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Renting a place to live may give you the freedom to move when you want and relieve you of the responsibilities of homeownership, but at some point, most people yearn for their own home. Buying a house is a good way to start building financial security. As you pay down the mortgage, you build up home equity, which is a valuable financial resource.
Mortgage rates are low right now, so if you think you’re ready to buy a home, it’s a good time to make the move.
Deciding whether to rent or buy a home is a major decision. How do you know you’re ready? Here are eight signs that you’re ready to make the switch from renter to homeowner.

1. You’re tired of rising rent prices.
Rental prices are on the rise nationwide, according to Apartment Guide, which tracks trends in the rental market. The average rent on a one-bedroom unit climbed 4.2 percent in 2018, to $1,140; two-bedroom units rose to $1,354 and studio apartments rose 5 percent to $1,065. Rising rent makes it harder to budget for monthly housing costs and to save for other financial goals. When paying rent begins to feel like a bad investment and you want to build equity for the future, it’s time to figure out what loan you qualify for.

2. Your credit score has improved.
Some renters are locked out of homeownership because they can’t qualify for a mortgage. A low credit score is a common reason why renters can’t make the leap to purchasing a home. A history of late payments and too much debt will hurt your score. One sign that you’re ready to buy a home is having a healthier credit score. Although borrowers with a credit score as low as 500 can qualify for some home loans, they will be required to make bigger down payments and pay higher mortgage rates. A good credit score gets you better interest rates and loan terms.

3. You’re good at managing debt.
Another thing lenders look at when screening mortgage applicants is their debt-to-income ratio, or DTI. This is a key metric that’s calculated by adding up all monthly debts, then dividing the sum by your gross monthly income. The higher your DTI ratio, the more risk you pose to a lender. Some conventional loans allow a DTI ratio of up to 50 percent, but many lenders prefer a ratio of no more than 43 percent. If you previously had a high DTI ratio and have since paid off some high balances, you’ll be in a stronger position to get a mortgage.

4. You have enough set aside for the extra costs of owning a home.
When a pipe bursts or the air conditioner goes out in a rental unit, you don’t have to worry about paying for it; that’s the landlord’s responsibility. When owning a home, those costs are your responsibility. If your income has risen or you’ve been able to set aside savings, you might realize you have enough extra money to handle the added expenses of homeownership.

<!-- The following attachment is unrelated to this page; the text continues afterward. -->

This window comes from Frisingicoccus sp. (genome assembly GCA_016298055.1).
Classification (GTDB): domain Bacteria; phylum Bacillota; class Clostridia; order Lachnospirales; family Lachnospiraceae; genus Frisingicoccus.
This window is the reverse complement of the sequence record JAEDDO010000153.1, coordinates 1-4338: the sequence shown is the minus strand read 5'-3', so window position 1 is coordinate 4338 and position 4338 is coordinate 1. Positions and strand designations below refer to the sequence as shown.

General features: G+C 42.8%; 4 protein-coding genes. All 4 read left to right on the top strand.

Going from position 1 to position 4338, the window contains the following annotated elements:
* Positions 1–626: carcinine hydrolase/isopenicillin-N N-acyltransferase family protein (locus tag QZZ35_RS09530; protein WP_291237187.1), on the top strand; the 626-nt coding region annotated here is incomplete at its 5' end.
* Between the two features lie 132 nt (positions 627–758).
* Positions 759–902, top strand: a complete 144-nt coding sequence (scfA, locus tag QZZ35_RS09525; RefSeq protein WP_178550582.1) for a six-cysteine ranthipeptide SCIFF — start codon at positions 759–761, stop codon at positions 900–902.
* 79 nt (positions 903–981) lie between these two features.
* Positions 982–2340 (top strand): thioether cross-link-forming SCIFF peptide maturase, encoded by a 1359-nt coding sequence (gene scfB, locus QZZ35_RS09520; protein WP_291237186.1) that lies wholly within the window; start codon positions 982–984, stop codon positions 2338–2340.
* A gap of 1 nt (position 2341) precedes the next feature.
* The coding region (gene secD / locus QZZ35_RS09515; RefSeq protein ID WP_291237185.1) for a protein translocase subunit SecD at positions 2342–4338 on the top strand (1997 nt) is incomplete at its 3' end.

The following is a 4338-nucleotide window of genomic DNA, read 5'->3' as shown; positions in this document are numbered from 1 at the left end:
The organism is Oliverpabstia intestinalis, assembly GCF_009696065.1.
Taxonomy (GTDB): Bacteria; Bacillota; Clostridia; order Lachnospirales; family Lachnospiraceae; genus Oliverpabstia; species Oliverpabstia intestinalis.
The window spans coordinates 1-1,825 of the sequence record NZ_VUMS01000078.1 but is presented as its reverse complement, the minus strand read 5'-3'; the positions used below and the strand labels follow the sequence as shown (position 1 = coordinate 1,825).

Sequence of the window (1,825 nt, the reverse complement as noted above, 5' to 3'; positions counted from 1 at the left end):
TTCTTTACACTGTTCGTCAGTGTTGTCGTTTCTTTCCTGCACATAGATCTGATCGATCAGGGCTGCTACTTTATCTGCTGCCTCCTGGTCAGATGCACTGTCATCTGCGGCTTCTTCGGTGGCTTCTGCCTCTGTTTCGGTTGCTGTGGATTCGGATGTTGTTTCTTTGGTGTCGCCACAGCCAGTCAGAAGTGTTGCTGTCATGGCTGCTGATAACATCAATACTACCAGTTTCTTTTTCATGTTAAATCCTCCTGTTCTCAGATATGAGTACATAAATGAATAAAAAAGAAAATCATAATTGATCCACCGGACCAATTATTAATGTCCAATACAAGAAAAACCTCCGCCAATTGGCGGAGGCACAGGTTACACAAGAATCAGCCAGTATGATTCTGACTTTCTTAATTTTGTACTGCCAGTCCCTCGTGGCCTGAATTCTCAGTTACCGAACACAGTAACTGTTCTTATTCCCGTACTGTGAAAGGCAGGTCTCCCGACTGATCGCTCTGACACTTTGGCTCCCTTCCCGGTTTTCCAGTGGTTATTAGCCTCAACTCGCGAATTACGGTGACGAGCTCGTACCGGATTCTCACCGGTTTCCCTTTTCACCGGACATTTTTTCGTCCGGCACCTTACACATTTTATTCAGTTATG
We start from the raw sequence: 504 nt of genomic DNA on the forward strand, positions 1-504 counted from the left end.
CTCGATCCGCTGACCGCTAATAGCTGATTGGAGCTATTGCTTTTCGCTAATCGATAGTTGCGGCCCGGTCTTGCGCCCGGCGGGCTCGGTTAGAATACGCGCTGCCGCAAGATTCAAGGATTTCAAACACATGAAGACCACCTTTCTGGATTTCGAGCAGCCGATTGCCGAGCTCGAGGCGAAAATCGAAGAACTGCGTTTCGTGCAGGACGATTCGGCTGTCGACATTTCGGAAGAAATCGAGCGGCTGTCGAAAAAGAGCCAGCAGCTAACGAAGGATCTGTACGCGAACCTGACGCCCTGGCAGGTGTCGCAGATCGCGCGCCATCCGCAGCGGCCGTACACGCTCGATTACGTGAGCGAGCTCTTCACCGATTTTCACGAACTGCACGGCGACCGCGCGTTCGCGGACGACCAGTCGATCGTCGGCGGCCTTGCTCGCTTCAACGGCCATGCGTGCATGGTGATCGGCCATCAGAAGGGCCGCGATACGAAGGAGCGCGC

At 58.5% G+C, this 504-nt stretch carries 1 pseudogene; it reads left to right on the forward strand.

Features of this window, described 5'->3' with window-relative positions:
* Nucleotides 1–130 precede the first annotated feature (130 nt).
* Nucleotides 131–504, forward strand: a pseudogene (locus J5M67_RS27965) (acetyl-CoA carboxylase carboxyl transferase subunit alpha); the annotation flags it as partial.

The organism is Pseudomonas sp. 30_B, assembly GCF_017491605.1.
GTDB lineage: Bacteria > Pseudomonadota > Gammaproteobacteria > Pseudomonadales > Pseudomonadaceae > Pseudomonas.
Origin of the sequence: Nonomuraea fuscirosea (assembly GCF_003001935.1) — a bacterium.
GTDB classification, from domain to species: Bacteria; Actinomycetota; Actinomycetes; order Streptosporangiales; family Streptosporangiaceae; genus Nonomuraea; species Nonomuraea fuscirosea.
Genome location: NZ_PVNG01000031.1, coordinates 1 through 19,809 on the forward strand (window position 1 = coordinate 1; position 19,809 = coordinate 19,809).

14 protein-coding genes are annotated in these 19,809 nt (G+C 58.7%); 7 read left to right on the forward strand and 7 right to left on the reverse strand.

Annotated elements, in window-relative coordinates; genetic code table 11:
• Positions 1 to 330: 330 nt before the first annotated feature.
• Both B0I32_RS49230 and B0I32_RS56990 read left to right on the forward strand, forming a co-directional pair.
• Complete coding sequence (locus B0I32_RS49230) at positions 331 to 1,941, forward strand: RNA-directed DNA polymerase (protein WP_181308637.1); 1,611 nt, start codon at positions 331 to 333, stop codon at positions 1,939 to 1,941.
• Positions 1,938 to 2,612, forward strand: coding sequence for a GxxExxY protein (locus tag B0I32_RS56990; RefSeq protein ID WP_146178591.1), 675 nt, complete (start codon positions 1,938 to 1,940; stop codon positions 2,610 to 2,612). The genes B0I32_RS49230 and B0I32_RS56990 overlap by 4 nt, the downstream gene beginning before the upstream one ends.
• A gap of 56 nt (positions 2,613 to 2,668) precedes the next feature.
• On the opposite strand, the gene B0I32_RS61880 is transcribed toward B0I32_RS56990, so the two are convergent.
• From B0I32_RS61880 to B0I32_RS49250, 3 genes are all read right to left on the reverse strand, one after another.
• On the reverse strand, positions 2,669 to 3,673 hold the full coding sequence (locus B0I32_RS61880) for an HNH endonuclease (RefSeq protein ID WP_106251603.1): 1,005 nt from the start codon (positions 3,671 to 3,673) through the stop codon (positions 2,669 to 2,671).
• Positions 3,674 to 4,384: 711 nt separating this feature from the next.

5. You can afford the down payment and closing costs.
The down payment requirement depends on the type of home loan you get. For conventional loans, 20 percent down is usually required if you want to avoid paying private mortgage insurance, or PMI, but lower down is available with PMI available. Some mortgages insured by the Federal Housing Administration, known as FHA loans, require just 3.5 percent down. Fannie Mae and Freddie Mac back some mortgage products that require just 3 percent down; and loans guaranteed by the U.S. Department of Veterans Affairs and the U.S. Department of Agriculture (USDA) require no down payment.

6. You’re ready to settle down in one place.
Buying a home involves upfront costs that can take a few years to recoup, so if you anticipate moving before you can recover those costs, homeownership might not be right for you. No one works at the same company for decades anymore, but a renter who is ready to buy a house should have job security. A stable job means stable income, which lowers the risk that you will stop making your mortgage payments and default on the loan.

7. You’re going through a major life change.
Many renters decide to purchase a home after a major life event, such as getting married. Marriage, a growing family, a new job and children leaving the nest are catalysts for people to buy a home.

8. You know what you want.
It’s smart to have a good idea of the area or neighborhood you want to live in and the type of home you want before you begin your quest. Houses, townhouses, condos, co-ops, duplexes—there are lots of options out there and each one has its own considerations for costs, upkeep and personal enjoyment. Determine what you need and what is most important to you. Is it being near a good school or within walking distance of your job? Do you mind navigating stairs or having neighbors live above you? Do you want lots of amenities?

Ready to Leave Renting Behind? Here’s What to Do Next
Before you start looking at homes for sale, shop around, get pre-approved for a mortgage with Green Isle so we can set our sights on the right, affordable properties that meet all of your criteria for you and your Family. We can also discuss what loan is right for you at this point in your life. We can look at conventional loans of 15 or 30 years, VA loans with zero down, FHA loans with 3.5% down payment, etc.

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